Tera Hunter wins two American Historical Association prizes for book on slave marriage
Tera Hunter, the Edwards Professor of American History and professor of history and African American studies at Princeton, has been awarded two prizes from the American Historical Association (AHA) — the Joan Kelly Memorial Prize (for women's history and/or feminist theory) and the Littleton-Griswold Prize (in U.S. law and society) — for her 2017 book, “Bound in Wedlock: Slave and Free Black Marriage in the Nineteenth Century.”
Hunter researched court records, legal documents and personal diaries to illustrate the constraints that slavery placed on intimate relationships. Her own great-great-grandparents, Ellen and Moses Hunter, were enslaved, freed and then married during Reconstruction.
The AHA offers annual prizes honoring exceptional books, distinguished teaching and mentoring in the classroom, public history, and other historical projects. The Joan Kelly Memorial Prize was established in 1984 in memory of American historian Joan Kelly (1928–82) and awarded annually for the book in women’s history and/or feminist theory that best reflects the high intellectual and scholarly ideals exemplified by Kelly's life and work. The Littleton-Griswold Prize is an annual award for the best book in any subject on the history of American law and society, broadly defined.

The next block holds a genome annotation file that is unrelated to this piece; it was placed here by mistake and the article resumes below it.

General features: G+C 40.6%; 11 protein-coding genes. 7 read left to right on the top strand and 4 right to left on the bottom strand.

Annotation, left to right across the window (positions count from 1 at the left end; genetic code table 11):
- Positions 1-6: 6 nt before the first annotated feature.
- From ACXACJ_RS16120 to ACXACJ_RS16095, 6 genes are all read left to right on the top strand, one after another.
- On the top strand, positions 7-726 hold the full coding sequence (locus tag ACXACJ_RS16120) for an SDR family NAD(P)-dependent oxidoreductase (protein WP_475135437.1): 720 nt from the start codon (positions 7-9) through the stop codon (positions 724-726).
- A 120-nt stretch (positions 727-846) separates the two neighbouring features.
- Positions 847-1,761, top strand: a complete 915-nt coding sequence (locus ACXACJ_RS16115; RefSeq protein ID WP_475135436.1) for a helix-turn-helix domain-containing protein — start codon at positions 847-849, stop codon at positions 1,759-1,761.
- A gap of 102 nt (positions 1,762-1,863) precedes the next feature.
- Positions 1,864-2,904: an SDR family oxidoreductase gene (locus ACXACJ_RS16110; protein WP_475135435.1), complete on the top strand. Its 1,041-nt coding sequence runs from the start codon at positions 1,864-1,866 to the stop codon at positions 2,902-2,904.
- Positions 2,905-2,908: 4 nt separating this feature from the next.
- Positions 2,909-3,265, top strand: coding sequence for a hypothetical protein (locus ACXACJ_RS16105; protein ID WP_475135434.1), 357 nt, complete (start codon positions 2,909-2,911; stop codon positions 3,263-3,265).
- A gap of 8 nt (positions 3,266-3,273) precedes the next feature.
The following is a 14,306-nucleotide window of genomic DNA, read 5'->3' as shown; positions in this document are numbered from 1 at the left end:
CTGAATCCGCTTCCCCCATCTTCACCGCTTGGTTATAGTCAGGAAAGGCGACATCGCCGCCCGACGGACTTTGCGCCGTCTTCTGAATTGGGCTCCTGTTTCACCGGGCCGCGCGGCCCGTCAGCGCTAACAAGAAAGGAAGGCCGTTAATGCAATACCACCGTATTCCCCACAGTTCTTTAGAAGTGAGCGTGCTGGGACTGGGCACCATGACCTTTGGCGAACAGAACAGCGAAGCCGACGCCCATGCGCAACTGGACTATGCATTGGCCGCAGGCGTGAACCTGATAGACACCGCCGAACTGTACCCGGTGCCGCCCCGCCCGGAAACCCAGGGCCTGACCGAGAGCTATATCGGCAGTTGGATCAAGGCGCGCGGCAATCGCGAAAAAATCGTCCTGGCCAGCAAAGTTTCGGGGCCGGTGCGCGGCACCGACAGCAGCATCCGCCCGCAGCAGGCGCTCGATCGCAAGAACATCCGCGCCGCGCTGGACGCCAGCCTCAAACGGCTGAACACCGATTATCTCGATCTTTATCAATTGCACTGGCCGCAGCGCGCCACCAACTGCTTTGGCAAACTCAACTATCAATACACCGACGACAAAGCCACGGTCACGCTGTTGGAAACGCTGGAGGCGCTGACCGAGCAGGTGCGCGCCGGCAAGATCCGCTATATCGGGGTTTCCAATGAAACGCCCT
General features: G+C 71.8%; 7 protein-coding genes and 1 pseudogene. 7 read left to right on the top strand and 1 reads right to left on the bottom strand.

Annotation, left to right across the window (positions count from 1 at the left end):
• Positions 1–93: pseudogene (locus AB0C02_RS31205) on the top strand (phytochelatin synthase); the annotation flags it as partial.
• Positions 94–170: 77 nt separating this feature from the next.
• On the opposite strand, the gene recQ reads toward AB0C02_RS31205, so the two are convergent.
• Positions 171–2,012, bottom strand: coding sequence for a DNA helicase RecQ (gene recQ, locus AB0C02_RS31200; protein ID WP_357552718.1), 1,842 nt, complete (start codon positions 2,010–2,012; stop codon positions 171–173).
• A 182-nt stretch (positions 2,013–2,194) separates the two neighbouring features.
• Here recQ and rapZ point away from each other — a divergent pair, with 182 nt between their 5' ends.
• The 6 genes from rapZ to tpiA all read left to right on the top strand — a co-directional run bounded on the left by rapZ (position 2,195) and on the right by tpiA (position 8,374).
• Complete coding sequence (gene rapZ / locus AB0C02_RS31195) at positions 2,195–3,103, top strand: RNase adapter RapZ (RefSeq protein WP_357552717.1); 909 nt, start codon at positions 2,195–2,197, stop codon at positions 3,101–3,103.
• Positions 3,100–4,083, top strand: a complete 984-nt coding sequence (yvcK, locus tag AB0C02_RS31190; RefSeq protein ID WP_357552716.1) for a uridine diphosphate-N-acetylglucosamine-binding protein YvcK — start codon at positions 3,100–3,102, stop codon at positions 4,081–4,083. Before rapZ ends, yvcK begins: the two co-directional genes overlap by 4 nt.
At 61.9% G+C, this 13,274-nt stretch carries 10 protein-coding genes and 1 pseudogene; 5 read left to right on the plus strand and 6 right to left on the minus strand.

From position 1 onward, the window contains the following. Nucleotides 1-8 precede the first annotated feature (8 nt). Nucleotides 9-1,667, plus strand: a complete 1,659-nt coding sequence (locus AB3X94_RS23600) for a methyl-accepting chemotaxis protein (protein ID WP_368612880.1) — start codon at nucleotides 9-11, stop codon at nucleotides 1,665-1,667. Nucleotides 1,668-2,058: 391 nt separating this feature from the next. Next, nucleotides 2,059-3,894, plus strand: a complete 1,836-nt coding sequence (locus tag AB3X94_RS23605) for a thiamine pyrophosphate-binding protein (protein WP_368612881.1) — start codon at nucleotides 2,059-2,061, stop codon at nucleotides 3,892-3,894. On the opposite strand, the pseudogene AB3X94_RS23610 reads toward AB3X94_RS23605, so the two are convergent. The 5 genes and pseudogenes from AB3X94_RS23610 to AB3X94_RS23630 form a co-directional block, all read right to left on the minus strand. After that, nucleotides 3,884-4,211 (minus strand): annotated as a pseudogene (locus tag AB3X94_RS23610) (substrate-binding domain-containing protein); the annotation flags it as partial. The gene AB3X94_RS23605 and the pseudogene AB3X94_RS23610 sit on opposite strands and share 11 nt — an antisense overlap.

Hunter will accept the award on Jan. 3, 2019, at the AHA's annual meeting in Chicago.